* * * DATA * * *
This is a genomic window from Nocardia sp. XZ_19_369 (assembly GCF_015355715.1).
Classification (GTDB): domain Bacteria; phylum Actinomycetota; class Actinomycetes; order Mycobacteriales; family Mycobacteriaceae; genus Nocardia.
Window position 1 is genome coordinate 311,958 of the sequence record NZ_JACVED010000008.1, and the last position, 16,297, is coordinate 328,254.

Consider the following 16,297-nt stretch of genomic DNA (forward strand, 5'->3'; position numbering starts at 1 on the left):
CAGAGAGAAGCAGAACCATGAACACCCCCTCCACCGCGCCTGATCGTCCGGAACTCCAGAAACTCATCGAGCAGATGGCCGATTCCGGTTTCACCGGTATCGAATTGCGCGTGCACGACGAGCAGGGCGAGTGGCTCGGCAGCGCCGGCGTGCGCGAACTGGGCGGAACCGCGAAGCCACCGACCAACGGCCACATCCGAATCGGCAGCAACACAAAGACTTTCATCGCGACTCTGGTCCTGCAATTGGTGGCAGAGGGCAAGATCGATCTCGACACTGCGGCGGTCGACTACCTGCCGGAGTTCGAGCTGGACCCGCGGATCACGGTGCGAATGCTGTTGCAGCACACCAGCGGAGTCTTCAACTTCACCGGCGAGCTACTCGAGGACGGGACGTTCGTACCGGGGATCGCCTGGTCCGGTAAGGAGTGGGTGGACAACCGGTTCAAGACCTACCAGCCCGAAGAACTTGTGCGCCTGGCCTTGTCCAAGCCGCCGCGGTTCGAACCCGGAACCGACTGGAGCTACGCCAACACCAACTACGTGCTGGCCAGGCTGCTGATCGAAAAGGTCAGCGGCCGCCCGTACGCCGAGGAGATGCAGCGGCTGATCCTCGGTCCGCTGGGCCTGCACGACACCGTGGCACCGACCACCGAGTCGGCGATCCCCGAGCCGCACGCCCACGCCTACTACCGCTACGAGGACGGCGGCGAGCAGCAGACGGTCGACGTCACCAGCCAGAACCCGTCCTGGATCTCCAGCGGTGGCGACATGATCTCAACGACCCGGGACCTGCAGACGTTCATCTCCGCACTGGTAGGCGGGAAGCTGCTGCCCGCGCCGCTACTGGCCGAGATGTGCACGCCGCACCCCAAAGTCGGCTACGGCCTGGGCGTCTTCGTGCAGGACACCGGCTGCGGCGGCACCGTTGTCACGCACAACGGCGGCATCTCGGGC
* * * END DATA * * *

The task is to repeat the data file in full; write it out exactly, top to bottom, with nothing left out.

This is a genomic window from Nocardia sp. XZ_19_369 (assembly GCF_015355715.1).
Classification (GTDB): domain Bacteria; phylum Actinomycetota; class Actinomycetes; order Mycobacteriales; family Mycobacteriaceae; genus Nocardia.
Window position 1 is genome coordinate 311,958 of the sequence record NZ_JACVED010000008.1, and the last position, 16,297, is coordinate 328,254.

Consider the following 16,297-nt stretch of genomic DNA (forward strand, 5'->3'; position numbering starts at 1 on the left):
CAGAGAGAAGCAGAACCATGAACACCCCCTCCACCGCGCCTGATCGTCCGGAACTCCAGAAACTCATCGAGCAGATGGCCGATTCCGGTTTCACCGGTATCGAATTGCGCGTGCACGACGAGCAGGGCGAGTGGCTCGGCAGCGCCGGCGTGCGCGAACTGGGCGGAACCGCGAAGCCACCGACCAACGGCCACATCCGAATCGGCAGCAACACAAAGACTTTCATCGCGACTCTGGTCCTGCAATTGGTGGCAGAGGGCAAGATCGATCTCGACACTGCGGCGGTCGACTACCTGCCGGAGTTCGAGCTGGACCCGCGGATCACGGTGCGAATGCTGTTGCAGCACACCAGCGGAGTCTTCAACTTCACCGGCGAGCTACTCGAGGACGGGACGTTCGTACCGGGGATCGCCTGGTCCGGTAAGGAGTGGGTGGACAACCGGTTCAAGACCTACCAGCCCGAAGAACTTGTGCGCCTGGCCTTGTCCAAGCCGCCGCGGTTCGAACCCGGAACCGACTGGAGCTACGCCAACACCAACTACGTGCTGGCCAGGCTGCTGATCGAAAAGGTCAGCGGCCGCCCGTACGCCGAGGAGATGCAGCGGCTGATCCTCGGTCCGCTGGGCCTGCACGACACCGTGGCACCGACCACCGAGTCGGCGATCCCCGAGCCGCACGCCCACGCCTACTACCGCTACGAGGACGGCGGCGAGCAGCAGACGGTCGACGTCACCAGCCAGAACCCGTCCTGGATCTCCAGCGGTGGCGACATGATCTCAACGACCCGGGACCTGCAGACGTTCATCTCCGCACTGGTAGGCGGGAAGCTGCTGCCCGCGCCGCTACTGGCCGAGATGTGCACGCCGCACCCCAAAGTCGGCTACGGCCTGGGCGTCTTCGTGCAGGACACCGGCTGCGGCGGCACCGTTGTCACGCACAACGGCGGCATCTCGGGC